The church attendee believes (in some cases) that eventually, the “request” is going to come and they slide into a mentality ….

    Have you been working the “friend angle” to gain …..

  2. Jeff- I think that’s true as well. I always tried my best to be up front about my intentions. But there was ALWAYS that suspicion.

    Andy- Your “true statement” made my day!

  3. Hi Adam. I’ve worked in a lot of different circles, and I’m now a church youthworker, and in my experience it’s not just churches that this happens in.

    I’m sure that there is a difference between someone setting out to fake friendship and someone being friendly, and I sympathize that it might not always be easy to spot. How good are you at reading people’s intentions? When do you feel that common courtesy ends, and ingratiation begins?

    ED…

    PS – loved those angel wings in the podcast the other week.

  4. Ed- not sure if you are directing those questions at me or not. Those are definitely worth exploring.

    Thanks for the love on the angels wings. I think they are a natural fit.

  5. Hi Adam – and yes – I was rather directing them at you. I was just wondering if your “gut feeling” was a reliable guide? My own internal compass isn’t as finely tuned as it might be, you see. Was that rude? If it was, I apologise. Was your halo at the dry cleaners?

    Kind regards,
    ED…

  6. adam,

    first of all great post on interpersonal relationships in the context of church relationships.

    do you think relationships are seasonal?

    As a youth pastor who has minister in two church settings, i sometimes feel guilty that i am not constantly talking and communicating with my old students like i was when i was working with them. it is my worry that they view me as a fake pastor because our relationship was intense and some what intimate in that season and now since i got the next big youth ministry church gig, they may think i simply just forget about them.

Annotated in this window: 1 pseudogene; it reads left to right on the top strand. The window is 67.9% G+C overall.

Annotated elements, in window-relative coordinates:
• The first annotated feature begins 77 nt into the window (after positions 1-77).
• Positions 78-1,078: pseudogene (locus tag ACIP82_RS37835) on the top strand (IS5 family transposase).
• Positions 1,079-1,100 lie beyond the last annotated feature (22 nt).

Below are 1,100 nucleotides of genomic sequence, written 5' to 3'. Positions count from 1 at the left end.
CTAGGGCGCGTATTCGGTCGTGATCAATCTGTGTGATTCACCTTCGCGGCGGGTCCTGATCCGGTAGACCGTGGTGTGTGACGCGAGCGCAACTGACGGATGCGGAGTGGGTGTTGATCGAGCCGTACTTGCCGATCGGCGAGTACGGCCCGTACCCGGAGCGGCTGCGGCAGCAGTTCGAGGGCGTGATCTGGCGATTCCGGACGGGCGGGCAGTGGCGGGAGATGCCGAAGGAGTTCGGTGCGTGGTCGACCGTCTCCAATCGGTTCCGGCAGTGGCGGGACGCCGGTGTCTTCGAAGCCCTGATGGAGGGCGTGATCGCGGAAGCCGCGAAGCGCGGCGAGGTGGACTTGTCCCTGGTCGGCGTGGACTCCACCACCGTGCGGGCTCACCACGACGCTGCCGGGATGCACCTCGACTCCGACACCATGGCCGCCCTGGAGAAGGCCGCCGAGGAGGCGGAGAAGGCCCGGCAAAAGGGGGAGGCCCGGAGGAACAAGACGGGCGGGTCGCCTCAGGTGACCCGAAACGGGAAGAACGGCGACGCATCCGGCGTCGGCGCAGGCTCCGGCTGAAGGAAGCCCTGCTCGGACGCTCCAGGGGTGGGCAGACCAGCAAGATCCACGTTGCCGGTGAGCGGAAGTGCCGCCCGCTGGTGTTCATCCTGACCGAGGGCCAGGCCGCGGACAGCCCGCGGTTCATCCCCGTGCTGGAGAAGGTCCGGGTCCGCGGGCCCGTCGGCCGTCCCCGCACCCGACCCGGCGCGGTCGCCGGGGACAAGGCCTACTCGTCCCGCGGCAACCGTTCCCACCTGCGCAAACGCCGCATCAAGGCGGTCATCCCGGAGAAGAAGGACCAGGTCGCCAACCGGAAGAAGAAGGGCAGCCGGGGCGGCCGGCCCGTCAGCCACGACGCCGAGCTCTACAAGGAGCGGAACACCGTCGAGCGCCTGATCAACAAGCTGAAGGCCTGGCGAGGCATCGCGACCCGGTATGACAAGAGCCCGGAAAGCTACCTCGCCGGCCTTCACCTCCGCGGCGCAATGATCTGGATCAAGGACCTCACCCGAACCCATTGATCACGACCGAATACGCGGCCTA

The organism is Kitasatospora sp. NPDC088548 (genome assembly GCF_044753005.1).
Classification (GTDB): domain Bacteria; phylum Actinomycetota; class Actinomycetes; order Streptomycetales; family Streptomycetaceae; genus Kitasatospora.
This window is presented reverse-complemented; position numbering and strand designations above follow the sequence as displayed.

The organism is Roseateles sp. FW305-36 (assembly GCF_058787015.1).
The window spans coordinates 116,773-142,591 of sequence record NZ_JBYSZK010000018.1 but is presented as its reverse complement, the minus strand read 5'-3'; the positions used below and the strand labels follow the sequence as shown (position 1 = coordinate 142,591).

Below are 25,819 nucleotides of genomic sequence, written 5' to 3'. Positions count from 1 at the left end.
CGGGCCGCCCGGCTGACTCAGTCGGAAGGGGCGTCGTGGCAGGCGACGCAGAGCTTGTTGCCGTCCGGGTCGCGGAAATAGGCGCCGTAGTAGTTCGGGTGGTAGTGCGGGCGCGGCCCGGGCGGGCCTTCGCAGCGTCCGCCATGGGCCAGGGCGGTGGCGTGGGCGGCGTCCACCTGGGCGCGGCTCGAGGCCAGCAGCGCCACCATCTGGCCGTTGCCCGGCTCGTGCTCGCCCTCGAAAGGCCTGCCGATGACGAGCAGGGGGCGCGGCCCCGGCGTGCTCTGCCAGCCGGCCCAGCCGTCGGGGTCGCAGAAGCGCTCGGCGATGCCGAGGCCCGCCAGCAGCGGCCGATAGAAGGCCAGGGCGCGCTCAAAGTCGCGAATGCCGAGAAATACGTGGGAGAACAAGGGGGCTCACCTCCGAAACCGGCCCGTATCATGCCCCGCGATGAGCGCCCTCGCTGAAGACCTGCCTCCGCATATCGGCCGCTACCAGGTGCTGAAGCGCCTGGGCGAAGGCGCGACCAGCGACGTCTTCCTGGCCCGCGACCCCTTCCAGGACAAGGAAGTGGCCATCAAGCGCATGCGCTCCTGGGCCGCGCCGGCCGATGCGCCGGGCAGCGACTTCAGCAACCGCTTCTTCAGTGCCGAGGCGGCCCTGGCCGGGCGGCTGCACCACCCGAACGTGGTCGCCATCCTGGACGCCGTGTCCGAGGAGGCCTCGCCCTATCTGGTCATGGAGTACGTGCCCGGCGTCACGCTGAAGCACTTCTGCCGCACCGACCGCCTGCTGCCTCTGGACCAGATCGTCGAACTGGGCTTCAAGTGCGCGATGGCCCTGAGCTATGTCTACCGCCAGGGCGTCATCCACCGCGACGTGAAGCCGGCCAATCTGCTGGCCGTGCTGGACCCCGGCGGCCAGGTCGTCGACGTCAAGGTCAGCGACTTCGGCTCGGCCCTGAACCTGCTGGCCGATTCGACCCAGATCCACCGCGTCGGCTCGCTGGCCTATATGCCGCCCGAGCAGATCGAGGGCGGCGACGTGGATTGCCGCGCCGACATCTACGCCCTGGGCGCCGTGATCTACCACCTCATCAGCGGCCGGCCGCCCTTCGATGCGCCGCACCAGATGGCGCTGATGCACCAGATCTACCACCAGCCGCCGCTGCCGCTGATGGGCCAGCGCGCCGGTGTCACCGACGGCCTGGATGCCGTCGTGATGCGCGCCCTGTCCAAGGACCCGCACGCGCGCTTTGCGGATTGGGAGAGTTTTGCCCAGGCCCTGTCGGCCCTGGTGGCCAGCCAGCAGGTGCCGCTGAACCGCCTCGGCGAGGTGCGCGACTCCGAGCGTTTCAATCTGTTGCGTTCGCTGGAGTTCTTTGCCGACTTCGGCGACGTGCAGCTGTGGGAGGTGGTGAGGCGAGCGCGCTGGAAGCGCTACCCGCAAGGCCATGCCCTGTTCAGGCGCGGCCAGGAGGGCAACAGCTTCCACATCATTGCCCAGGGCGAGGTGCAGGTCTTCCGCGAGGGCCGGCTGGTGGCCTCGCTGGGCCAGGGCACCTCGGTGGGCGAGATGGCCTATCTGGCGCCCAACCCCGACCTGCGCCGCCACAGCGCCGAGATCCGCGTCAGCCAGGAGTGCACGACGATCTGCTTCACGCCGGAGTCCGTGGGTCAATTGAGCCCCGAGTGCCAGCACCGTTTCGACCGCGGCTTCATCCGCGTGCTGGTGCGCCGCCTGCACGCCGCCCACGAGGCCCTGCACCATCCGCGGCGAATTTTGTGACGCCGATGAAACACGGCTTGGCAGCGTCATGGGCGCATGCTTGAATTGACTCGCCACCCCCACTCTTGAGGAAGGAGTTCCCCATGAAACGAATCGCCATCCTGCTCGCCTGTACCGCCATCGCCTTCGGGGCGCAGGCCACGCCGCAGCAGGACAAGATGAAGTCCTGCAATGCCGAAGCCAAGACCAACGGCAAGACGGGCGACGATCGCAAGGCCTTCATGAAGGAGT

thankfully for facebook, i have been extremely intentional with at least writing on their wall or iming them.

    sorry that turned into more of a confession than a comment. thanks. how much do i owe you?

  7. Ed- my gut feeling is typically right. Having Kristen helps as she is a 3rd person perspective. Actually, one of the signs of a “using me” friendship as opposed to a “really wanna be friends” friendship is an interest in Kristen. Not interested… you’re just using me. You can’t really know anything about me if you’ve not met my wife!

    Like I said in the post, I think I’m pretty good at sniffing it out. Some relationships start as ingratiation and then develop over time. But, I think when you’re in the moment, you can sniff it out.

    Zach- Facebook is amazing for keeping up with former students! It’s an easy way to remove yourself from the politics of the church too… you’re not showing up on a Sunday morning to say hi. You’re just transitioning that relationship and keeping up. I do think that if you’ve been released from a church (either you quit or you were asked to leave) that you’ve been released from those relationships too. Kristen and I make small efforts to keep friendships alive… it’s really a test to finally determine one way or the other!

    And confessions are allowed. My post was certainly one.

  8. Being sincere leaves a lot of room for vulnerability and hurt but is worth it but only as time progresses. A relationship is something built over time.